“We understand the impact this will have on our colleagues at these bakeries, many of whom have been
    with our company for many years, and we will dedicate ourselves to working with the unions and our
    employees to ensure that they will be cared for and supported through this transition.”

    As part of the move, the Oreo manufacturing “Line of the Future” and Oreo cookie grind production currently in Fair Lawn will be moved to the company’s biscuit bakery in Richmond, VA.

    Mondelēz International has a significant business presence in the United States, which is the largest market for the company globally, including its global headquarters in Chicago, Illinois and North American headquarters in East Hanover, New Jersey.


  • Mars Wrigley set for ‘intergalactic’ Zero-G Skittles launch


    According to the company, its latest edition is ‘designed for all your extraterrestrial and earthly travels,’ featuring intergalactic, aluminium packaging, and is filled with the blue and purple candies you know and love from the brand, featuring Pineapple Passionfruit, Raspberry and Berry Punch.

    “SKITTLES is always looking for ways to surprise fans, both earthlings and extraterrestrials, with shocking innovation,” said Fernando Rodrigues, Mars Wrigley Senior Brand Manager for Skittles. “We’re thrilled to bring better moments to fans by marking Skittles’ first trip to space with limited edition packs and look forward to pushing the boundaries of confectionery space exploration.”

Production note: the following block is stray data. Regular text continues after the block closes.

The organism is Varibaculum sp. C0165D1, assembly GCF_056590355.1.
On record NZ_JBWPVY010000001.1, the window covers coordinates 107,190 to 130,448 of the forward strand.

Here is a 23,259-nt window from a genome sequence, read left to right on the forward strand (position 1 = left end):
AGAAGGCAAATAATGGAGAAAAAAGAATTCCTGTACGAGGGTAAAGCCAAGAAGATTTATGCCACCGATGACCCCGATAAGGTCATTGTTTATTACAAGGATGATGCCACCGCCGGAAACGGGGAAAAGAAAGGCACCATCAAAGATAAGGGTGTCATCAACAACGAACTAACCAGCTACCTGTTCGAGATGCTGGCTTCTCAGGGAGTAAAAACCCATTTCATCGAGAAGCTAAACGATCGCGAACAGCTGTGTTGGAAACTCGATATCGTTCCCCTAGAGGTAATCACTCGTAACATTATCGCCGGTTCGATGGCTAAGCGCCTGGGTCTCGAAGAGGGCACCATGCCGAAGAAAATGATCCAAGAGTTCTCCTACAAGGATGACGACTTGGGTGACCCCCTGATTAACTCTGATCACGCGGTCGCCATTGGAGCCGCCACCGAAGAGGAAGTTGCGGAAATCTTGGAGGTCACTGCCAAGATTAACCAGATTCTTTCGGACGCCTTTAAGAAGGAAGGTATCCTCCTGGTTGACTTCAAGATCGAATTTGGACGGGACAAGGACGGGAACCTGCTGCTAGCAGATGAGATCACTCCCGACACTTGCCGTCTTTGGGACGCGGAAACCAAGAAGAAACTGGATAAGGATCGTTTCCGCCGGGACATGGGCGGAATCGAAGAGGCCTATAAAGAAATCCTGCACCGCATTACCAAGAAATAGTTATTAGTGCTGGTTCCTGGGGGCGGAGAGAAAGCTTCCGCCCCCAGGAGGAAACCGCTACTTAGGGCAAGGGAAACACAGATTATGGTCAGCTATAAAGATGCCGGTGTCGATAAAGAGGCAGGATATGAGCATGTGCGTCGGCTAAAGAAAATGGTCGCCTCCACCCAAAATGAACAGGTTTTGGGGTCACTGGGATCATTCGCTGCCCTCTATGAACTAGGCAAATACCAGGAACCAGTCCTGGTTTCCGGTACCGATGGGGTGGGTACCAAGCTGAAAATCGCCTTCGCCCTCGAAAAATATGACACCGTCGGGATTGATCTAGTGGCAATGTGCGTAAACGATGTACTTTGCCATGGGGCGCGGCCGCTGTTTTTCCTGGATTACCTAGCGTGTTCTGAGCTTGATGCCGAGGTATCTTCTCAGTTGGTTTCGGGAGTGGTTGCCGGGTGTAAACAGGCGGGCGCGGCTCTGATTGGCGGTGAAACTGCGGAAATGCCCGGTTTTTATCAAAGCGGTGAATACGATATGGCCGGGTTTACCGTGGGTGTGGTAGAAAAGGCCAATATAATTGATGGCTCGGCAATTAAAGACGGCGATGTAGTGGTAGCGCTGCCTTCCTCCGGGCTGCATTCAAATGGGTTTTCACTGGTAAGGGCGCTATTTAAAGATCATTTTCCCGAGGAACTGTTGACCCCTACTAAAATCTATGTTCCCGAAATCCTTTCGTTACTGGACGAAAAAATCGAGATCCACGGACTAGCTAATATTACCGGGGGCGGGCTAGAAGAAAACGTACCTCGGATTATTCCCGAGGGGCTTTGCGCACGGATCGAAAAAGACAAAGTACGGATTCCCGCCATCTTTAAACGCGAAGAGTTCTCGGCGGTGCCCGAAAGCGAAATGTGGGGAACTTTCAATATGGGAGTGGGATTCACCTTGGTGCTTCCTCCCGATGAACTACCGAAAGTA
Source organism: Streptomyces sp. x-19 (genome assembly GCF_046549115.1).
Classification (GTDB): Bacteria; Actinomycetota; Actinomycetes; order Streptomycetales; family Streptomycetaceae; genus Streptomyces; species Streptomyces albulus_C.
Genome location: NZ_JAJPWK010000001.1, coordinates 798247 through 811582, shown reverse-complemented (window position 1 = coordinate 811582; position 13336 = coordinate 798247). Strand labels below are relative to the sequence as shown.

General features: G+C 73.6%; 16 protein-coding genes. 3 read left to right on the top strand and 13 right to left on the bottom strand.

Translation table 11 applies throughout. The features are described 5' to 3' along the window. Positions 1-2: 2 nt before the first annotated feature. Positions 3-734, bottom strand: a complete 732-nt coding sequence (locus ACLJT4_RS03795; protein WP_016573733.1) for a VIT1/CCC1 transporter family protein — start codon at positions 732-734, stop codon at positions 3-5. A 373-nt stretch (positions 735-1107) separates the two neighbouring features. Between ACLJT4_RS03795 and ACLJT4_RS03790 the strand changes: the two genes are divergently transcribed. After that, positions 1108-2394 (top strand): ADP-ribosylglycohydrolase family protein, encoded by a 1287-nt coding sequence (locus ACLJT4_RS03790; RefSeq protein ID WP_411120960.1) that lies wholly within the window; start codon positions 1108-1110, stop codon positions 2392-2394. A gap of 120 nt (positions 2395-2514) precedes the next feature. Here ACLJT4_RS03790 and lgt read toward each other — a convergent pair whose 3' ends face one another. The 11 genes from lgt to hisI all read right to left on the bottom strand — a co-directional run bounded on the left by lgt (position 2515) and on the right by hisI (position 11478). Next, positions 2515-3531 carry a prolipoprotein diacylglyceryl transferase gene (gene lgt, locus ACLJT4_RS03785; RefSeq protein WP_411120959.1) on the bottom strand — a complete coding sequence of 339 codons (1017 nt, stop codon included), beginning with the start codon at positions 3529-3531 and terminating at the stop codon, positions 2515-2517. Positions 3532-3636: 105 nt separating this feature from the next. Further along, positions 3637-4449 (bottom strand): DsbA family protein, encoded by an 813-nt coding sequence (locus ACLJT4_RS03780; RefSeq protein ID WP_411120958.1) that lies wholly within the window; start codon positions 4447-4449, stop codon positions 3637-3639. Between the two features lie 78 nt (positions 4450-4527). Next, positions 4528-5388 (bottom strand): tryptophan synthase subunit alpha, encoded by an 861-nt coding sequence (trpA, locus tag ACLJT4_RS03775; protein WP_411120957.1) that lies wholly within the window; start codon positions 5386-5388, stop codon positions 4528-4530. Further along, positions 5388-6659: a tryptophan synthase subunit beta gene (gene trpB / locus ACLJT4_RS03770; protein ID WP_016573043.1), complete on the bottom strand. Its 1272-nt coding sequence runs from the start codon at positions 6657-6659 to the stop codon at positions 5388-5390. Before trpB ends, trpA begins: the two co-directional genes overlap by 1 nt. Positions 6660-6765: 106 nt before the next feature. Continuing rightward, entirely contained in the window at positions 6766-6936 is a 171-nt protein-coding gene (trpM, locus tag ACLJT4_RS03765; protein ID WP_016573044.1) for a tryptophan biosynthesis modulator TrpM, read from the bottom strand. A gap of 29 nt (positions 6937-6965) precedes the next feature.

As the company added, fans can follow Skittles for details on how they might be lucky enough to get their hands on the limited edition Zero-G packs later this summer.

    Furthermore, as part of the brand’s expansion into extraterrestrial confections, the brand added that it is proud to make a donation to the Smithsonian’s National Air and Space Museum in support of inspiring the next generation of innovators and explorers.

  • AIPIA Autumn Events: online Congresses for Supply Chain and Digitization/Sustainability


    AIPIA returns to the virtual stage for its two remaining Congresses for 2021. Both are carefully focused, covering the highly important and topical issues of Supply Chain Solutions (16th September) and the whole spectrum of Digitization: Connected Packaging & Sustainability (2nd November.) Each will address how these issues are impacting on current Smart Packaging development and use.